Let’s review the line-up first:
- Android: That’s the open source operating system for phones.
- Honeycomb: That’s like Android, but instead of being for phones, it’s for tablets.
- ChromeOS: That’s the browser-based OS built on Linux for Netbooks.
Confused yet? I know I am and I’m finding readers are too, mixing up the different OSs in discussions — and how can you blame them?
Joe ‘Zonker’ Brockmeier, a veteran technology journalist who has been covering open source for many years thinks Google needs to get its act together around these operating systems or risk market confusion.
“Yeah, I think that Google is stepping all over itself marketing-wise. It needs to do better at explaining its roadmap, where all these things fit, and how they’ll come together,” Brockmeier said.
And that’s part of the problem right there. It’s hard to know what you’re talking about when referring to Google’s OS roadmap, and the way the different versions get implemented (or not) simply adds to the confusion.
Brockmeier isn’t as concerned as some around Android fragmentation, but he can see where it could alarm users. “Initially when people were talking about Android fragmentation – when carriers were slow in shipping point upgrades to users (like 2.1 to 2.2) I wasn’t too concerned. It’s not optimal, but it’s also not the end of the world” he said. Brockmeier added that having multiple operating systems isn’t the end of the world either, but it’s not very good for users and it’s a big red flag for anybody who’s paying attention.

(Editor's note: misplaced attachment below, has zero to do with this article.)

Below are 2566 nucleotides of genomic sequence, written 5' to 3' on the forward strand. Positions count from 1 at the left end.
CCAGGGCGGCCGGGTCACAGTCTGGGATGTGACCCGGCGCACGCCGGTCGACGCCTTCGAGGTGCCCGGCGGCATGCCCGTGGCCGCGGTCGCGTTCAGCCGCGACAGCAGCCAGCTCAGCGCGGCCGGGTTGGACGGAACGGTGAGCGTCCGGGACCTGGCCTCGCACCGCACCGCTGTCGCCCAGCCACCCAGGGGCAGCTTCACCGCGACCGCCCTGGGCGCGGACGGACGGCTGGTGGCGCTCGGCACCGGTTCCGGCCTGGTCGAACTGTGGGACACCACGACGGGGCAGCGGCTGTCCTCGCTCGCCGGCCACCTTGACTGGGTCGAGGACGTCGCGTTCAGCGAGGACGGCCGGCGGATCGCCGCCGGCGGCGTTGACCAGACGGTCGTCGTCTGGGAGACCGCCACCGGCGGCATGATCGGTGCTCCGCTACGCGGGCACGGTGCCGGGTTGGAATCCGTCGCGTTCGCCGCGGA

Brockmeier wonders why Google didn’t simply extend Android to the Netbook, rather than coming out with yet another operating system. “It’s hard to see why Google is also pushing ChromeOS when it could nudge Android onto netbooks – and, in fact, one OEM has done this with the Motorola Atrix. I think the Atrix configuration makes much more sense than the browser-based OS that just runs Web apps. They could do the Web apps plus other apps by beefing up the browser that ships with Android,” he said.
Regardless of what you might think of Google’s operating systems in general, you have to admit that the approach they’ve taken could be troublesome for users. The Google naming conventions don’t help (Froyo, Honeycomb, Ice Cream Sandwich and so forth).
What we have are the ingredients for a muddled marketing picture. Google could avoid this if it just decided on a single code base and built all of the pieces on top of that. As it stands, they have way too many operating systems and potentially a lot of bewildered users — not to mention IT pros who must be wondering just how many operating systems they are going to have to support from the same company.
Photo by lrargerich on Flickr. Used under Creative Commons License.